Methodological challenges of researching the social worlds of children on the autism spectrum.
University of Southampton, Social Sciences,
Since the United Nations Convention on the Rights of the Child in 1989, increased emphasis has been placed on the involvement of children in matters concerning them. In social research this has been reflected in increased participation of children in research. Children’s increased participation, particularly disabled children’s participation, has in part been encouraged by innovations, adoptions and applications in research methods. This has led to a growing number of new, ‘non-traditional’ research methods being added to the social researcher’s methodological repertoire. However, the appropriateness of different research methods remains unknown and this research aims to fill this void. By using autistic children as a case in example, the primary aim of this research is to explain why some methods are more appropriate than others to be used when researching the social worlds of autistic children. The secondary aim is to explore the experiences of autistic children. This research therefore has a dual focus in that it is concerned with research methodology and the experiences of autistic children.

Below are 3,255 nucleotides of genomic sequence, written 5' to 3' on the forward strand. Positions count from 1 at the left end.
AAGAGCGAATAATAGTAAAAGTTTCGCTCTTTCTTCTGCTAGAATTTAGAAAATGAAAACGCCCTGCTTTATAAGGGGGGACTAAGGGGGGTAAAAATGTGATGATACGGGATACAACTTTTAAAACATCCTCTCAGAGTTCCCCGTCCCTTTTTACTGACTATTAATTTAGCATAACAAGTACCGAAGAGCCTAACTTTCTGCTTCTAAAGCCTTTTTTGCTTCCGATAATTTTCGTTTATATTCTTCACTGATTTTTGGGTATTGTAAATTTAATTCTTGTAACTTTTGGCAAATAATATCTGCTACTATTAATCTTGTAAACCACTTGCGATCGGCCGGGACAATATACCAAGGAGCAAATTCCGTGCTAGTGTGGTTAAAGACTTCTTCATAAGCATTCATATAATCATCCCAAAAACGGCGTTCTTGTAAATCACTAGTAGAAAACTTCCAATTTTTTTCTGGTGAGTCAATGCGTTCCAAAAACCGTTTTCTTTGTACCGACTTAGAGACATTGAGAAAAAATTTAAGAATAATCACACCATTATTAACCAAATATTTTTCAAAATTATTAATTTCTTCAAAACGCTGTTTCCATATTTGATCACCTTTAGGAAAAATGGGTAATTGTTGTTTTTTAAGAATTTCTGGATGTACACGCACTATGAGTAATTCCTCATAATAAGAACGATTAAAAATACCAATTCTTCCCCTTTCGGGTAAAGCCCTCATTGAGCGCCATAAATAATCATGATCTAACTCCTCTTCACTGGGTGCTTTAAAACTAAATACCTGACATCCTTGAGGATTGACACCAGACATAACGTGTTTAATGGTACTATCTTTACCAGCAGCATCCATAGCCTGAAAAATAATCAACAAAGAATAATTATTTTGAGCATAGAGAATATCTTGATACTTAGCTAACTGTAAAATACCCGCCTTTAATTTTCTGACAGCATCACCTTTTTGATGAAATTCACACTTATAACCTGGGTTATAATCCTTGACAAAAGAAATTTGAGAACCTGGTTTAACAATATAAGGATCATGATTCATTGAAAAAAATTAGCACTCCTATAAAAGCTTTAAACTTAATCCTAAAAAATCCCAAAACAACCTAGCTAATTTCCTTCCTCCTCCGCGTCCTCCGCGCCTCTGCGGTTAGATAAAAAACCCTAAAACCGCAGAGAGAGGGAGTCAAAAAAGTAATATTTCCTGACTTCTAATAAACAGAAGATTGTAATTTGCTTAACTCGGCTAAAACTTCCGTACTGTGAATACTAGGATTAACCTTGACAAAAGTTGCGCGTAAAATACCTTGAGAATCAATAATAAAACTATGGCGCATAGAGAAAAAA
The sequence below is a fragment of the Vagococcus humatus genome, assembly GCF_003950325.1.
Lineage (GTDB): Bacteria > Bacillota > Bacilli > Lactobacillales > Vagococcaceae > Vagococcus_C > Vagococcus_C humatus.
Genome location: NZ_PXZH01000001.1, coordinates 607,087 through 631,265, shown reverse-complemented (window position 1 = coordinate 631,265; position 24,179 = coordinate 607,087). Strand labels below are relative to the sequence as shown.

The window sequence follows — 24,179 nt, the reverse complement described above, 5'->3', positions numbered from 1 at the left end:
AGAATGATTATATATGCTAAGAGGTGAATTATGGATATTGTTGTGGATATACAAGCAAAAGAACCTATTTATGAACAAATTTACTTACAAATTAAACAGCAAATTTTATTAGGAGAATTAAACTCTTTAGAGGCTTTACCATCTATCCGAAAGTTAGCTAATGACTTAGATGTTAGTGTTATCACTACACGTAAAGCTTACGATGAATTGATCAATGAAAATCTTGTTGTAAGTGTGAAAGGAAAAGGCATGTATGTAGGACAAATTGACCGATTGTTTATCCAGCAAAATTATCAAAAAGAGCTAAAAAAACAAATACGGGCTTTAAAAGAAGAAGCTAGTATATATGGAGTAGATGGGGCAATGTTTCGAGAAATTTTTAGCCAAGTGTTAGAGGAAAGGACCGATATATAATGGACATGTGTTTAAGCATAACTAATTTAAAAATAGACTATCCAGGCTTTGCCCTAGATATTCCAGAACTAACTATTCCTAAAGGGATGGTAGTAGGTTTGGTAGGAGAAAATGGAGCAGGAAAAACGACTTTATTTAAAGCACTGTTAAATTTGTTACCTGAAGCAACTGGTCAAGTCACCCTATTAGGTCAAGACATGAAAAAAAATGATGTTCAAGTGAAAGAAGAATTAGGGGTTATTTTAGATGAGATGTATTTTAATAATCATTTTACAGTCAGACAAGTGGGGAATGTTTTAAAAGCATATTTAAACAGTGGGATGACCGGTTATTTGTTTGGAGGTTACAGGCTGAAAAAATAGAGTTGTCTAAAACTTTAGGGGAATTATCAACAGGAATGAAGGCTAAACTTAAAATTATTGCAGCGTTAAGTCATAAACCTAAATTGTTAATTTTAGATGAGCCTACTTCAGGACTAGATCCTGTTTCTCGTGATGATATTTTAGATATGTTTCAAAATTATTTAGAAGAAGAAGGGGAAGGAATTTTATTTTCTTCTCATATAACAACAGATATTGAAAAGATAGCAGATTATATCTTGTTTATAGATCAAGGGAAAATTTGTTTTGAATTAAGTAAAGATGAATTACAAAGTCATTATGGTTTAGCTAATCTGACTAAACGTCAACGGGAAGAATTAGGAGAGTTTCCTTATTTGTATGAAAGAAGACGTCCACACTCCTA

The research aims were explored through an ethnographic approach to research, where six methods were used to explore the experiences of eleven autistic children aged between eleven and fifteen years. The two ‘traditional’ methods used were 1) observations of children in their school environment and 2) interviews with their parents and teachers. The four ‘non-traditional’ methods that required participation from the children required them to 1) write an essay about their imagined futures 2) take photographs of people, places and objects considered significant to them 3) reflect themselves through art and 4) to produce a documentary about their lives. The research found a number of factors to affect the appropriateness of methods. It was also found that while some methods were more appropriate than others, an understanding of the children’s experiences was best achieved through a mixed-method, multi-dimensional approach.
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